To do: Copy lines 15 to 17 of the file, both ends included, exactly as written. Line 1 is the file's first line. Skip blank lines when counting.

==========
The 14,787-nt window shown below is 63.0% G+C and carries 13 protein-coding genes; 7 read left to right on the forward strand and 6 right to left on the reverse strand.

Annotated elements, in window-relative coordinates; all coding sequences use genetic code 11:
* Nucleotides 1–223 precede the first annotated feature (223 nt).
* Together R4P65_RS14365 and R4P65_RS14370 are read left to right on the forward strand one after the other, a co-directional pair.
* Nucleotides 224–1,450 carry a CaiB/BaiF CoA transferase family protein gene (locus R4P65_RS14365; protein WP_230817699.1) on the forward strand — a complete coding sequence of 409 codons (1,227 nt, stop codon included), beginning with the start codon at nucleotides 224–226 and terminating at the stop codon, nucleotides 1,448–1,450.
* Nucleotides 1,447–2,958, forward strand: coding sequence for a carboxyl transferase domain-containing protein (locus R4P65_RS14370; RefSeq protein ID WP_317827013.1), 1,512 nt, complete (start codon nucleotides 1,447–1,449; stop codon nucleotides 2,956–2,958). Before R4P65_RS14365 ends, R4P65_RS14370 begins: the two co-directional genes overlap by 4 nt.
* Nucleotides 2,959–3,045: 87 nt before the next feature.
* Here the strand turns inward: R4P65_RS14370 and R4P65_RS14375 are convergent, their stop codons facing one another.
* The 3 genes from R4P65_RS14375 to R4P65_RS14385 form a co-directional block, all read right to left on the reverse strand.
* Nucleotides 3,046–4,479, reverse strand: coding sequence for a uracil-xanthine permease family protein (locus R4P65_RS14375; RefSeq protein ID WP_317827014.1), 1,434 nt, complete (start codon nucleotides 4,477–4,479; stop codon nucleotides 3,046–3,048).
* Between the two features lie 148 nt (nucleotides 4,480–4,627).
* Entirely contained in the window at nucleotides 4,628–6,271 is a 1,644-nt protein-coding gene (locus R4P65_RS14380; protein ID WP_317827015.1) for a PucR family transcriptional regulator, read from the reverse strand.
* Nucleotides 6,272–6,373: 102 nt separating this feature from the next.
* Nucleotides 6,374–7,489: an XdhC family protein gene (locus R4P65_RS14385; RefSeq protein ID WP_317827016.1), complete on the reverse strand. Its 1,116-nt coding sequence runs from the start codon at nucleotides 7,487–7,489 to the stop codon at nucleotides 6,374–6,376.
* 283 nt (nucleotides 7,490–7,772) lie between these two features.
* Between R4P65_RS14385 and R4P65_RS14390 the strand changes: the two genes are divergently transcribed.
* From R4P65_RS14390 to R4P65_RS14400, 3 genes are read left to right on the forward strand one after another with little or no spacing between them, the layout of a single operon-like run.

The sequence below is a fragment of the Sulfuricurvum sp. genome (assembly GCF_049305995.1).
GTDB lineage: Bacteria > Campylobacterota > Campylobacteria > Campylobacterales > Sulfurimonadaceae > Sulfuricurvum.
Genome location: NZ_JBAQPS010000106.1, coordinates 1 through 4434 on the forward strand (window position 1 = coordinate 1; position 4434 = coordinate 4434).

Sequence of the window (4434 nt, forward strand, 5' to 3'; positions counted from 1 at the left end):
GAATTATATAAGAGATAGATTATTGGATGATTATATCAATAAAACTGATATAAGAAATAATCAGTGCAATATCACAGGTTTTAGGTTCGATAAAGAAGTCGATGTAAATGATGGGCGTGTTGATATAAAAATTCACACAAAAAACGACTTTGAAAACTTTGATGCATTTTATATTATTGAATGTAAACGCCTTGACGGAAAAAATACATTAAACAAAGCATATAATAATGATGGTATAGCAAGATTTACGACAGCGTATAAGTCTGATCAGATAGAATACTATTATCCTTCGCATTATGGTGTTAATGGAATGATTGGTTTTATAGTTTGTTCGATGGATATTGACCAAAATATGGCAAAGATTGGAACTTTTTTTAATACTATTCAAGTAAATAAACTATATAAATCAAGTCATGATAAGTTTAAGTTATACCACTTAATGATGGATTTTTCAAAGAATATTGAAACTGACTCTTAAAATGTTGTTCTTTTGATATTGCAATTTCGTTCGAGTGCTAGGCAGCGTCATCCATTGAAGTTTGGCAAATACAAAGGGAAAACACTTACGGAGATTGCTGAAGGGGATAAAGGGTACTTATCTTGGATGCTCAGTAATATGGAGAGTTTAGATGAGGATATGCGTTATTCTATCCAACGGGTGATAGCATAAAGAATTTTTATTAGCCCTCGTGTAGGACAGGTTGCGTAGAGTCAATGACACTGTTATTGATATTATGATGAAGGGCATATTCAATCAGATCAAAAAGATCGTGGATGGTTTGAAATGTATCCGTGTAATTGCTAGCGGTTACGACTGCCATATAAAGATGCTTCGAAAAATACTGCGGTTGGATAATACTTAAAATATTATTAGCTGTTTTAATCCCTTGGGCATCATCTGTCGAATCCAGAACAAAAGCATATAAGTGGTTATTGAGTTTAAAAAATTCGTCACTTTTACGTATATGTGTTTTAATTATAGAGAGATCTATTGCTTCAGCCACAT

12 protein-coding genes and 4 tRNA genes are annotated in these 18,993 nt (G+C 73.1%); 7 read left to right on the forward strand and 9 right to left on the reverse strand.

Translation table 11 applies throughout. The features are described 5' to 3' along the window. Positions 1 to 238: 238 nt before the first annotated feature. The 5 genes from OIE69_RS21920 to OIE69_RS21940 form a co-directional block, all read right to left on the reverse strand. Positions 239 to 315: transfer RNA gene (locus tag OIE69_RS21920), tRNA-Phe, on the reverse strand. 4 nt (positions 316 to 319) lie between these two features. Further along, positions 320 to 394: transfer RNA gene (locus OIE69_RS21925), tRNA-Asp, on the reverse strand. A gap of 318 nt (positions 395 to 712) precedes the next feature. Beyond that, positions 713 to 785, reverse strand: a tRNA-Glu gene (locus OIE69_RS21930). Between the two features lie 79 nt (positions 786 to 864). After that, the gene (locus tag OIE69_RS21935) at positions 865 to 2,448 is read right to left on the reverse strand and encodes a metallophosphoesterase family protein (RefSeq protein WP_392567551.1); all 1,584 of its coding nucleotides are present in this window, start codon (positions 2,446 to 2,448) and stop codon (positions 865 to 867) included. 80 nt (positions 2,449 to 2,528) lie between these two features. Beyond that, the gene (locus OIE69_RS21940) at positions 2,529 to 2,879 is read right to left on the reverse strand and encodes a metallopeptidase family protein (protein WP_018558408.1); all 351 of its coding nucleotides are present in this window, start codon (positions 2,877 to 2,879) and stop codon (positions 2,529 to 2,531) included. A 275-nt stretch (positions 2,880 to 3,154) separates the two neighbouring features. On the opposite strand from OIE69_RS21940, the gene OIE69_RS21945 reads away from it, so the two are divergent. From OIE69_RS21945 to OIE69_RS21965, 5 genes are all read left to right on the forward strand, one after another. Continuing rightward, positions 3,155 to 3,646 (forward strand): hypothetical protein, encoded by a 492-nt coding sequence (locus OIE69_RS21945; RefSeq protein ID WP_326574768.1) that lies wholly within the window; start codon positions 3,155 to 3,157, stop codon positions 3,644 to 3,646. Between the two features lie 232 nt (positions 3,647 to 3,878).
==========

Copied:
* 283 nt (nucleotides 7,490–7,772) lie between these two features.
* Between R4P65_RS14385 and R4P65_RS14390 the strand changes: the two genes are divergently transcribed.
* From R4P65_RS14390 to R4P65_RS14400, 3 genes are read left to right on the forward strand one after another with little or no spacing between them, the layout of a single operon-like run.